The Trump administration’s immigration policies have brought an old court case back to life in defense of immigrant children at the border, often referred to as “the Flores settlement.”
The case, which was filed in 1985 and settled in 1997, set the rules that the government must follow when it keeps migrant children in its custody. The latest court order based on the settlement took place on July 30, in which a judge barred immigration authorities from giving children psychotropic drugs without consent of parents or legal guardians.
The Trump administration has requested to amend the settlement to allow it to indefinitely detain migrant children. So far, the courts have denied these requests, and will continue to monitor the detention of migrant children.
So what was the Flores case about?
Case Took Years
In the 1980s, the Reagan administration aggressively used detention of Central Americans as a device to deter migration from Central America, where violent civil wars had caused tens of thousands to flee. As a result, the government held in custody Central Americans arrested at the U.S.-Mexico border, including many who sought asylum in the U.S. because they feared persecution if returned home. Immigrant rights groups filed a series of lawsuits challenging various aspects of the detention policies, including denying access of migrants to counsel, taking steps to encourage them to “consent” to deportation, and detaining them in isolated locations far from families and attorneys.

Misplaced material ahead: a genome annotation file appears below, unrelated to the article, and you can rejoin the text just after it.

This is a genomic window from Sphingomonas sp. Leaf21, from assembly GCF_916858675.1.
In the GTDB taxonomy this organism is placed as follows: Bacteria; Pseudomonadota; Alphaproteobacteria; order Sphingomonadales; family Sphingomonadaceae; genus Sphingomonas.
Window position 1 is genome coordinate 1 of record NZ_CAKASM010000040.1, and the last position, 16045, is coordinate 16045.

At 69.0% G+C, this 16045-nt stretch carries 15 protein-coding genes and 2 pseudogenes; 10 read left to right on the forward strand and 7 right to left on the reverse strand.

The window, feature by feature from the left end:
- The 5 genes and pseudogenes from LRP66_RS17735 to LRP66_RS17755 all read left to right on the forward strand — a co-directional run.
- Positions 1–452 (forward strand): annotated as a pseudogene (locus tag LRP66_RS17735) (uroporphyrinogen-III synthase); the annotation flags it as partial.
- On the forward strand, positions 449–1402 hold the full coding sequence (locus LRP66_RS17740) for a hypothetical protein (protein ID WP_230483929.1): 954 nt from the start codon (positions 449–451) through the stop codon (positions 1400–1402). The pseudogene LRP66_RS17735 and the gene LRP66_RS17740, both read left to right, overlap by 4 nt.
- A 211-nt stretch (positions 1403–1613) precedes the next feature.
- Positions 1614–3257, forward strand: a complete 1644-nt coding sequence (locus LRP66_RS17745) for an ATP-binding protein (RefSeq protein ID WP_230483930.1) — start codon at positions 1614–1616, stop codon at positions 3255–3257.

One suit was filed by the American Civil Liberties Union in 1985 on behalf of Jenny Lisette Flores, a 15-year-old from El Salvador. She had fled violence in her home country to live with an aunt who was in the U.S. But Flores was detained by federal authorities at the U.S. border for being undocumented.
The American Civil Liberties Union charged that holding Flores indefinitely violated the U.S. Constitution and the immigration laws. The Flores case made its way to the U.S. Supreme Court.
In its 1993 ruling in the case, the court held that a regulation allowing the government to release a migrant child to a close family member or legal guardian in the United States was legal.
But the primary legacy of the case was the subsequent settlement, to which both the Clinton administration and the plaintiffs agreed in 1997.
The Flores settlement established standards for the treatment of unaccompanied minors who were in the custody of federal authorities for violating the immigration laws. It requires the federal government to place children with a close relative or family friend “without unnecessary delay,” rather than detaining them; and to keep immigrant children who are in custody in the “least restrictive conditions” possible. Generally speaking, this has meant migrant children can only be kept in federal immigrant detention for 20 days.
The Flores settlement created a framework agreed to by the U.S. government that addressed how migrant children were to be treated if they were detained. It is a landmark settlement in no small part because Central Americans continue to flee violence in their homelands and the U.S. government has responded with mass detention of immigrant children. Although the Flores settlement was agreeable to the Clinton administration, the Trump administration wants to detain families, including children, for periods longer than permitted by the Flores settlement.